Much of the excess savings that built up in Canadians’ bank accounts over the course of the pandemic - and that Finance Minister Chrystia Freeland has referred to as “pre-loaded stimulus” - is being quickly eroded as inflation hovers at three-decade highs, according to a Bay Street economist.

“In today's world, after all of this inflation, you need to adjust those numbers for the purchasing power in terms of inflation. Inflation has eroded or offset the purchasing power of that excess savings,” said Royce Mendes, managing director and head of macro strategy at Desjardins, in an interview on Wednesday.

One report published by CIBC Capital Markets in mid-November 2020 estimated that individuals and businesses were sitting on a collective $170 billion in excess cash as spending was restricted by lockdowns. It was also an amount that was being eyed by the federal government as a way to eventually kick start the economy from the COVID-19 pandemic.

Freeland called it “pre-loaded stimulus” in her fiscal update speech in late 2020 in the hopes that Canadians would unleash that cash once the economy opened up.

But that was before the prolonged surge in inflation.

“So there is not $100 billion or $300 billion of extra purchasing power. There's a fraction of that because of the extra inflation,” Mendes said.

“I still think that there's some cushion in the bank accounts of Canadians to weather the storm are likely the rest of this year in terms of cushioning Canadian household finances against higher interest rates or higher inflation but I think 2023 becomes a much more precarious situation for the Bank of Canada to navigate.”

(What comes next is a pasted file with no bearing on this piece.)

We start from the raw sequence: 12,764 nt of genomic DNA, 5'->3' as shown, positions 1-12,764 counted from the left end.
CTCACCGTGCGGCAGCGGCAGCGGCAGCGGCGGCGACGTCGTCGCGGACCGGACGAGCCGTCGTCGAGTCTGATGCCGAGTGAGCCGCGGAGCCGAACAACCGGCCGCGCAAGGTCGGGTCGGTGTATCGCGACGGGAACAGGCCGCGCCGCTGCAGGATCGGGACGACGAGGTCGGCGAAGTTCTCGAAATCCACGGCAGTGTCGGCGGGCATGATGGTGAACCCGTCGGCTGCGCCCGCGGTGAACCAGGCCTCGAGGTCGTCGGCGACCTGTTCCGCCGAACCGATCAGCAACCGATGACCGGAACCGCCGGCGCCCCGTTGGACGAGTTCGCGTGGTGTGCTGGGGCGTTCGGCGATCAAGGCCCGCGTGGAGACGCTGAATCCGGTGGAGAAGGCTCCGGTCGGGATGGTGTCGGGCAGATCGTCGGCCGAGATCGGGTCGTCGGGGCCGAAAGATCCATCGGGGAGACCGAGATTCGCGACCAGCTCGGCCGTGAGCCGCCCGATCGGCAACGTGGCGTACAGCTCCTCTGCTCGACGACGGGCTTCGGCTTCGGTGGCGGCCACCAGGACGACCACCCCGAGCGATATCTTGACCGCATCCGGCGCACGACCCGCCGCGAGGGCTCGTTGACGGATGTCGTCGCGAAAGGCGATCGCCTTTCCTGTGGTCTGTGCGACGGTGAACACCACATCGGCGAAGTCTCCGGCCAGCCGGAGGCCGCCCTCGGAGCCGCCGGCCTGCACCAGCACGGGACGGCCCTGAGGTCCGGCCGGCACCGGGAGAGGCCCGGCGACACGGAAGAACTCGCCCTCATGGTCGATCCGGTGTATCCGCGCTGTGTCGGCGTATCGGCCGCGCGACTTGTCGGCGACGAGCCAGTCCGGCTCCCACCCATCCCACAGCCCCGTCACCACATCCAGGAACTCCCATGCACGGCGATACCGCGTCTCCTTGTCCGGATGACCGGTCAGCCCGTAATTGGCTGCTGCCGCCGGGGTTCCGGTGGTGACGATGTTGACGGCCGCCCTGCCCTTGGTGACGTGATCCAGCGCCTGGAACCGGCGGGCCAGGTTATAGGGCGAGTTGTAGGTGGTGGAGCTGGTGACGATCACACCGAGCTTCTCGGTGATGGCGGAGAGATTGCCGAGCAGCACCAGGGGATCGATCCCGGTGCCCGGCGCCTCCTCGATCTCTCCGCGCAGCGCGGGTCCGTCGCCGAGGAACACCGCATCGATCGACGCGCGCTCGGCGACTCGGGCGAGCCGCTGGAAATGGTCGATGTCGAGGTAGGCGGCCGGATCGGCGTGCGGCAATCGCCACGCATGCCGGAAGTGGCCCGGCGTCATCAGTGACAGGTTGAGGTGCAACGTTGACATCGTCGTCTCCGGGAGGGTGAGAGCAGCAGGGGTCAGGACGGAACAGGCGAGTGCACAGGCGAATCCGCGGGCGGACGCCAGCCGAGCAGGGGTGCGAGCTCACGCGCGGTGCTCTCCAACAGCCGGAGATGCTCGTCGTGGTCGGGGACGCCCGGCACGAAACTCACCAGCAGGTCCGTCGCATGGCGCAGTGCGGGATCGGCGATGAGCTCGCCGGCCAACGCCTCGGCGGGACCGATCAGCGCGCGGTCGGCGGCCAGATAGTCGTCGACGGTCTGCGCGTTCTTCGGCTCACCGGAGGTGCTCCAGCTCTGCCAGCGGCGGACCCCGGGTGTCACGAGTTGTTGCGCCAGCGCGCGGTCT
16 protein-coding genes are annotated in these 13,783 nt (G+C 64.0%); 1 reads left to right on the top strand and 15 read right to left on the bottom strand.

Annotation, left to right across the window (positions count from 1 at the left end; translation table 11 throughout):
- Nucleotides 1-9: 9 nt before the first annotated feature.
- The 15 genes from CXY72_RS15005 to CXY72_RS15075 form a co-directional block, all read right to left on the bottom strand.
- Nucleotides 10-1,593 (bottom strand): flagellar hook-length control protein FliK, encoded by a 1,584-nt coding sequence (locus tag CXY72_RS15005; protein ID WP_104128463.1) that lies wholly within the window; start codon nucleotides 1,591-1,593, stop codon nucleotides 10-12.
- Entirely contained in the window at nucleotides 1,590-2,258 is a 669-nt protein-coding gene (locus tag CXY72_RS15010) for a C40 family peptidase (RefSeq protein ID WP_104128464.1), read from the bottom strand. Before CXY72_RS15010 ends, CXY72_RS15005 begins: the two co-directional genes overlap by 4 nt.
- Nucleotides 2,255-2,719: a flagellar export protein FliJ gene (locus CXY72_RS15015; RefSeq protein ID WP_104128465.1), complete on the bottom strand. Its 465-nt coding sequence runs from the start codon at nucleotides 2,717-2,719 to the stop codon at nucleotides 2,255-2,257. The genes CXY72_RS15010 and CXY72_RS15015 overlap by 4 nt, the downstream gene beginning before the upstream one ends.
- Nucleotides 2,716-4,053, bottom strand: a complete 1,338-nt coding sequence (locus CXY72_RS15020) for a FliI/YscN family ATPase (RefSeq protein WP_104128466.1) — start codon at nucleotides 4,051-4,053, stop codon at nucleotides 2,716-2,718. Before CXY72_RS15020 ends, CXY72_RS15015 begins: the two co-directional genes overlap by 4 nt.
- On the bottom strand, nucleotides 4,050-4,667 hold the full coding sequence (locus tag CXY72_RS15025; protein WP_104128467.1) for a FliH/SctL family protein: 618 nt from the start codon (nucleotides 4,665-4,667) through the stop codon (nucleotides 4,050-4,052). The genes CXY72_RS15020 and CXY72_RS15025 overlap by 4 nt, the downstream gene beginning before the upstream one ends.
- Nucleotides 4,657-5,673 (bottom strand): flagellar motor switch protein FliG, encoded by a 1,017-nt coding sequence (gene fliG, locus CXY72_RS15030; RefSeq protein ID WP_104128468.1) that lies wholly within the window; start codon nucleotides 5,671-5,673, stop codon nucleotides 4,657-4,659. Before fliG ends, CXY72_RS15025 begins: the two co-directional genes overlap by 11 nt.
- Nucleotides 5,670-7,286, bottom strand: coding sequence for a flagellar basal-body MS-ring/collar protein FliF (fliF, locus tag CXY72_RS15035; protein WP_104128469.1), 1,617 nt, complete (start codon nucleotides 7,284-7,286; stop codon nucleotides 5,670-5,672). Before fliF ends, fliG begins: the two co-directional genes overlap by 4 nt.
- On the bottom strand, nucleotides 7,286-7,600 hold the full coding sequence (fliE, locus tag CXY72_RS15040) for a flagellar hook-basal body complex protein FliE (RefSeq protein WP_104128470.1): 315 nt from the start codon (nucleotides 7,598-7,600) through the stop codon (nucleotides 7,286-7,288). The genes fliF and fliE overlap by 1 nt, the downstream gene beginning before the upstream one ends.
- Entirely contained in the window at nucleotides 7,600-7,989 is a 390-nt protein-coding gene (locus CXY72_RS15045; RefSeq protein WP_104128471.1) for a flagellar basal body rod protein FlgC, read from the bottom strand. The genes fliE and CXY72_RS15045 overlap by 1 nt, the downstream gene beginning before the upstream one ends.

Mendes also pointed out that wage growth was not keeping up with the rising cost of living, putting additional pressure on household balance sheets.

The latest inflation data on Wednesday showed consumer prices surged 6.8 per cent in April on an annualized basis, slightly hotter than the average economist estimate. 

Mendes said he’s expecting inflation to continue rising in the six to seven per cent range throughout the summer, adding to the urgency for the Bank of Canada to get that key economic indicator under control.

“I think the Bank of Canada should give the economy the appropriate dose of interest rate hikes in the near term rather than waiting and letting the economy get sicker with higher inflation becoming more persistent and needing a more aggressive dose of interest rates down the road,” he said.  Mendes expects the Bank of Canada to raise interest rates by a half-percentage point at the next rate decision in June.

While Bank of Canada Governor Tiff Macklem is open to half-point hikes, Mendes said he “found it surprising” that Macklem signalled he likely wouldn’t opt for a hike larger than that considering the current inflation picture.

“Of course, [rate hikes are] not going to do anything for global energy prices. This is not going to do anything for high food prices that are the result of the war in Ukraine. This is not going to ease supply chain disruptions,” he said.

“But the unemployment rate in Canada is at a record low. And what the Bank of Canada can do by raising interest rates is create more of a balanced economy relative to the very overheated economy we currently have right now.”